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Here’s How Behavioral Psychology Can Aid You In Your Weight Loss Journey

Psychology as a subject has fascinated us in more ways than one. And this time, it might stun more people if we say that behavioral psychology can assist us in our weight loss journey. Behavioral psychology focuses on understanding the reason behind our actions.

In other words, it includes our behaviors related to such acts and analyses the patterns observed in them. Utilizing it for weight loss and gain means you try to understand the factors that influence how our body reacts towards certain foods or gets access to unhealthy foods. As a result, you can equip yourself with the necessary changes to prevent such actions from recurring. Here’s how:

Setting Goals

Most weight loss programs would tell participants to fix a target, and research has also shown that creating this ‘intent’ motivates people to change their behaviors. Whether you wish to eat healthily, get in shape by shedding off excess fat, or include a strict exercising regime in your schedule- setting a goal is of foremost importance. However, physical activities exert a lot on the body, and you would lose weight anyway, so it’s better to combine few goals that would stand effective and motivate.

Studies have proved that failing to stick to a particular goal or changing it very often means you cannot implement anything strongly, and eventually, that would cause you to lose weight faster! It is impossible to provide any concrete evidence on what or how many goals you must set. The earlier belief was that specific goals would fetch results quickly. Recent research is in sharp contrast to this finding- for data collected has revealed that goal setting is fruitful even when the goals are ‘vaguely defined.’ Also, if goals are challenging or there are group targets to fulfill- the results are noticeable.

Monitoring Yourself

If you happen to keep a strict vigil on what you consume and the weight thereon, you are better at ‘self-monitoring. Behavioral psychology puts greater emphasis on this strategy as an effective one to aid in weight loss. Also, this is included in most effective weight management programs. If you’re aware of what you eat and drink, you can naturally monitor your weight. As a result, you would present yourself from overeating or indulging in fatty, fried, and unhealthy foods.

Successful people track their weight loss journey from the start and maintain that as time goes on. Research has also indicated that weighing oneself even once a week would produce better results. Even better would be recording what you consume than merely weighing oneself, even if the latter is easier to be accomplished.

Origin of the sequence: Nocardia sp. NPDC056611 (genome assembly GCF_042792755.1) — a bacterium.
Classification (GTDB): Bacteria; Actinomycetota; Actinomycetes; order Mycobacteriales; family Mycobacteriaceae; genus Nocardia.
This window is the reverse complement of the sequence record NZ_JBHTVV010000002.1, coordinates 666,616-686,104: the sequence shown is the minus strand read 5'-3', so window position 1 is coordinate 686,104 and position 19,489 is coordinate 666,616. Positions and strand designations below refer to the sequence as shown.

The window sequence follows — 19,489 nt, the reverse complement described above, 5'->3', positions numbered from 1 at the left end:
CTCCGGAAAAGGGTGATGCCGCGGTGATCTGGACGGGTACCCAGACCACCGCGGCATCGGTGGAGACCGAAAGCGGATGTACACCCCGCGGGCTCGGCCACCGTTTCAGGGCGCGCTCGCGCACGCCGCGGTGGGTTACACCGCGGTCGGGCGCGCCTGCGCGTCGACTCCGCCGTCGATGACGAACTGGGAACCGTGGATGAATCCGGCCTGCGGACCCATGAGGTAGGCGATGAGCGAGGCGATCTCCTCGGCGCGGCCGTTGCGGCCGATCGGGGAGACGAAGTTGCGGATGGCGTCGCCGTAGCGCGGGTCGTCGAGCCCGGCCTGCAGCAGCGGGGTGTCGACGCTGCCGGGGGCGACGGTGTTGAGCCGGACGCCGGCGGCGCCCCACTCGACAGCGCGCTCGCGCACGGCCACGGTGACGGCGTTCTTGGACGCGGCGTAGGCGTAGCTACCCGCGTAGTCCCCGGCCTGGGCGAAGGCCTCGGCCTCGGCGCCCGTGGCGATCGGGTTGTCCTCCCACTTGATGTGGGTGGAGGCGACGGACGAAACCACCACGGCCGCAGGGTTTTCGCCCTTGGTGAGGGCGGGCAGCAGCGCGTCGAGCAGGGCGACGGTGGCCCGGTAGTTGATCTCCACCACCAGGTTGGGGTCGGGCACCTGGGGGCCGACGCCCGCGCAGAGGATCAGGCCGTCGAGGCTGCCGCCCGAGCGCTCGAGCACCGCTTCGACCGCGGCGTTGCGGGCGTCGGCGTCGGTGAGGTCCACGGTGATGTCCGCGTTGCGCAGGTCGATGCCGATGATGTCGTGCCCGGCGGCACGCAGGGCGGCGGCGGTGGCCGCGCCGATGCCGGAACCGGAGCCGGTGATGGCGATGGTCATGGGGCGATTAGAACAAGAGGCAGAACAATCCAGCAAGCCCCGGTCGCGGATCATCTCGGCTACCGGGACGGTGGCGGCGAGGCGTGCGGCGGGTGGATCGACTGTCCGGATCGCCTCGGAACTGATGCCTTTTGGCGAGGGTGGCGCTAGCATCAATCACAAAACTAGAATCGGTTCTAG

But this trick works better. Sadly, certain concerns emanate as a result of tracking diet patterns and weight. For example, many people develop obsessiveness and even eating disorders as a result of continuous monitoring. So, whether self-monitoring works or not is a question for a few, if not all.

Social Support

You get the results, yet it doesn’t impact you much. Has it happened? Sometimes we need people- our friends and family members and even supervised programs to validate our work. That is where social support and feedback from your near and dear ones help you build a sense of responsibility and accountability to yourself.

The process of losing weight can differ from one person to another. And just because the results were quickly visible in someone and not you doesn’t imply you’ll feel dejected! Research has claimed that those who stick to their weight loss programs and sessions and have friends or family members (even if one) beside them tend to lose weight faster and in a healthy way.

A support system always encourages and motivates to do even better. But most importantly, it vests faith in the person that they have done a good job or are still doing it, and the results will eventually show. There’s no need to hurry, panic, or be crestfallen because something hasn’t happened within a specified time frame.

Simple strategies can work wonders in the journey towards becoming the healthier version of oneself. Anxiety, stress, and overthinking are normal. But it’s wise to remember that tracking the behavior is how we must begin. And soon, you would notice a positive change in your life and weight!

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